6. 6. 6 Valuation | Cleantech.org Valuation Market sets valuation and terms, not company. Company proposes minimum conditions (be careful to propose market reasonable ones), negotiates terms sheet terms and valuation, and accepts /rejects the final. Note in smaller markets dominated by angel or microcap venture capital, this is less a truism, e.g. Australia, Canada, Norway, UK. Given that one is hitting milestones and driving revenues in a hot market with a strong deal, expect dilution between 20-50% in B rounds, down from 40-60% in A rounds, and slightly lower still in C rounds. Besides management strength, expect main driver of dilution and valuation levels to be: 1) level of interest in the space and size of the prize, 2) strength and support of existing investors, 3) the number of interested LEAD investors at the table, 4) the strength of external validation from trailing and NEAR term revenues, and external partnerships/customers. The financial fundamentals of the company and the technology tend to be less critical, as all deals that get funded usually have good ones, and the variability uncertainty factor in the key assumptions in the forecast is high. Critical that the “ask” aligns actual performance to date, burn, cash needs and near term performance, valuation, relative ownership stakes etc. The “ask” involves: specifying $ amount raising, use of funds and key milestones to be achieved with the $, the % our existing investors are expected to take of the raise, post money and $ amount of the prior round, and chronology detailing milestones achieved since that valuation was set. One can often see a paradoxical either / or that behaves like a momentum stock, where valuation is unanchored to revenues, earnings, or cashflow in the high burn years, or where the numbers are still low enough to be below a particular valuation breakpoint in that sector (Often market sectors appear to have M&A “breakpoints” in value below which companies in a given sector can purchase a technology with limited business as a cheaper buy vs build than the equivalent R&D spend, or where like biotech the commercialization path and synergies between technology and distribution are well proven). However that same company can see valuation rapidly anchored to trailing/near term revenues or cashflow if momentum is lost. The “restart” phenomenon also suggests that same company can also deanchor again under the right conditions. High burn rate/high capex businesses are also suspiciously susceptible to this anchoring/deanchoring phenomenon. The squaring the circle on this paradox is growth, and investor confidence in the team, market, and other conditions that affect growth.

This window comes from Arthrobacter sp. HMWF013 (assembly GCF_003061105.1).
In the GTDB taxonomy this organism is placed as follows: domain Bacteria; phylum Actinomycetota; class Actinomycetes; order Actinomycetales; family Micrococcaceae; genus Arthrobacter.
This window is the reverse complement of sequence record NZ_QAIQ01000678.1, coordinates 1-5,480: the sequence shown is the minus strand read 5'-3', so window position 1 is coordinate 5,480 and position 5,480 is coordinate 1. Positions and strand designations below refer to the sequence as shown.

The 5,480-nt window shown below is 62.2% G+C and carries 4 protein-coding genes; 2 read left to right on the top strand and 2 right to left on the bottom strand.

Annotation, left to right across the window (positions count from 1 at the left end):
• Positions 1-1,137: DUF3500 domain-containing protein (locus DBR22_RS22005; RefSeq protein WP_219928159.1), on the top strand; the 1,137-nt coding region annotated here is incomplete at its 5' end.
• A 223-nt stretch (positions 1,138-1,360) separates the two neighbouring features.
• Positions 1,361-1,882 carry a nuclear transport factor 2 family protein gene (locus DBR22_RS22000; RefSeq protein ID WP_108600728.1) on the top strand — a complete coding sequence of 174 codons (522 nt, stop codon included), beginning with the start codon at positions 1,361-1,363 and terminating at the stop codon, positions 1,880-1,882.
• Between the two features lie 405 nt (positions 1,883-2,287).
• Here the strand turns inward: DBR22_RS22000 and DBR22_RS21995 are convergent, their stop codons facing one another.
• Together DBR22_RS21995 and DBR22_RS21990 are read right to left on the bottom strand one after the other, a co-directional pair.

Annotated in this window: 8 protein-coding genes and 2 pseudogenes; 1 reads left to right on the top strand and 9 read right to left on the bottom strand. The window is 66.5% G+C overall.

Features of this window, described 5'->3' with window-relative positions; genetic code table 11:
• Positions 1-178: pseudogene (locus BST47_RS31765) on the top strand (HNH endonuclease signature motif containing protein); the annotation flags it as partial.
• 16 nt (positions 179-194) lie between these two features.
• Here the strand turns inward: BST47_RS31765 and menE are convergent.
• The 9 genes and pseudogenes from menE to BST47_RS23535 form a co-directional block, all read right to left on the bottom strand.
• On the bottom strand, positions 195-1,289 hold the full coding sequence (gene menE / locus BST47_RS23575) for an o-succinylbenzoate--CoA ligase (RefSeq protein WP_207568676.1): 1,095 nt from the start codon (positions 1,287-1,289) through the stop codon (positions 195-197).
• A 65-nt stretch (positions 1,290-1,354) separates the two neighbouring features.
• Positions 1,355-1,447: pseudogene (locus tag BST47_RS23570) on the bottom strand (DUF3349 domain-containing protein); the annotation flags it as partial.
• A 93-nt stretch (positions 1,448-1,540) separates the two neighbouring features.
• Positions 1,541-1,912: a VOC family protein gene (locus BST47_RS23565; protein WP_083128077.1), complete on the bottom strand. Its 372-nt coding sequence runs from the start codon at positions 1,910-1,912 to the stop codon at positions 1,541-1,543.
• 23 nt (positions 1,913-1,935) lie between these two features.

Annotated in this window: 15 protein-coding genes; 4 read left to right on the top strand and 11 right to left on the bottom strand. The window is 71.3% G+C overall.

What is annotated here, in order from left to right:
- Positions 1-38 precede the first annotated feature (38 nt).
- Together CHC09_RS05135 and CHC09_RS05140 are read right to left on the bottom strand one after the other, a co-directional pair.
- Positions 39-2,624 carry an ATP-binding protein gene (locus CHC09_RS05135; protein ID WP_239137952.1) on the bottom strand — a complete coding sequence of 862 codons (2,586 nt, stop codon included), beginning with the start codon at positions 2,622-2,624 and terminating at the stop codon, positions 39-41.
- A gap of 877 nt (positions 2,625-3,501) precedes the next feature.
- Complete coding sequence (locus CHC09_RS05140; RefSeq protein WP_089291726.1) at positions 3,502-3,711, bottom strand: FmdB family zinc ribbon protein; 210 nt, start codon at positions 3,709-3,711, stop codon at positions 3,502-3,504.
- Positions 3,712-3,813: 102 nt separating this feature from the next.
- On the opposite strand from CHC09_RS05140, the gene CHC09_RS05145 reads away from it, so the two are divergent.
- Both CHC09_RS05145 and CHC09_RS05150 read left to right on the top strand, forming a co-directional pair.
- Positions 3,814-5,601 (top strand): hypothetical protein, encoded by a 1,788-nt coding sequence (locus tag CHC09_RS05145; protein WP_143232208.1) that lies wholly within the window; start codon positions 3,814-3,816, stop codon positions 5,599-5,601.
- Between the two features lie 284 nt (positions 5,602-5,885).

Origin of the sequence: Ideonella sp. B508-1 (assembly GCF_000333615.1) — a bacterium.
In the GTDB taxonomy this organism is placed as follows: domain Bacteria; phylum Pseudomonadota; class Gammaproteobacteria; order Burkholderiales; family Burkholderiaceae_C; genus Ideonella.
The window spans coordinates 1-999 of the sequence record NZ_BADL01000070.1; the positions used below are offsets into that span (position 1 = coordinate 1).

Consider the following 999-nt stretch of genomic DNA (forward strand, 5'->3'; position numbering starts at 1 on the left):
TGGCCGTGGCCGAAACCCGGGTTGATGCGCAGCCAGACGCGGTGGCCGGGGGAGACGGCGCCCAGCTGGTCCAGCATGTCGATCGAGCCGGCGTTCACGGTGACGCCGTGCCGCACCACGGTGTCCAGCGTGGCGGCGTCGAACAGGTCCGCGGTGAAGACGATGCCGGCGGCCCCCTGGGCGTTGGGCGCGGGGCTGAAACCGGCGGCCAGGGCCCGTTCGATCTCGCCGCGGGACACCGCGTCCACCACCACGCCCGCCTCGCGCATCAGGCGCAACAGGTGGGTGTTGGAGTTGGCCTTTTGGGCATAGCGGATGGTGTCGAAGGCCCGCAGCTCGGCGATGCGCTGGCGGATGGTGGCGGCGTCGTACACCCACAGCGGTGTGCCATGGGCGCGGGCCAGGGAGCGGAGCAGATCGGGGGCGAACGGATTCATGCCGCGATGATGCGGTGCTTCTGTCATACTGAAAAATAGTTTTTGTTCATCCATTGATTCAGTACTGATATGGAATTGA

7. 7. 7 Timeline / Process | Cleantech.org Timeline / Process Prototypical timeline for a Series A-C investment is 12 months to close door to door measure from first investor contact to cash in the bank. Obviously some significant variability exists, but the prevalence of insider bridges at some point in a startups lifecycle even on many of the hottest, strongest deals suggest the timelines are a bit more set in stone that investors and management would like to believe. We break the typical timeline up into 5 phases.  Pre Market  Round up  Term Sheet  Due Diligence  Close Of note our premarketing phase sometimes is done as part of normal course of business. It is our experience that deals without premarketing tend to take longer with less predictability. Phase 1 Pre Market 3-5 months  Meet and greet 30-40 investor meetings 6-9 months ahead of raise  Sell the blue sky, the success to date hitting milestones, and  Propose capital need as a range, anticipating tightening range once pre marketing indicates level of support likely  Propose hittable milestones before the B is ready to market  Triage investors into those that 1) have dry powder and 2) are already interested in your area and [3) will lead a round, OR 3) bring strategic value a name]. Be friendly but ignore all others.  Soft circle triaged investors, maintain weekly contact at both board, founder, and management level.  Build relationships, report on positive progress toward proposed milestones.  During this phase need investment deck and story to start, will finalize deck and financing model. Prepare draft IM [IM never becomes final, always draft].  Practice the hell out of the pitch internally. Phase 2 Round up 3-4 months  Go back to triaged investors.  Need final financing model, cash need, and uses of capital.  Need % anticipated to be taken by A round investors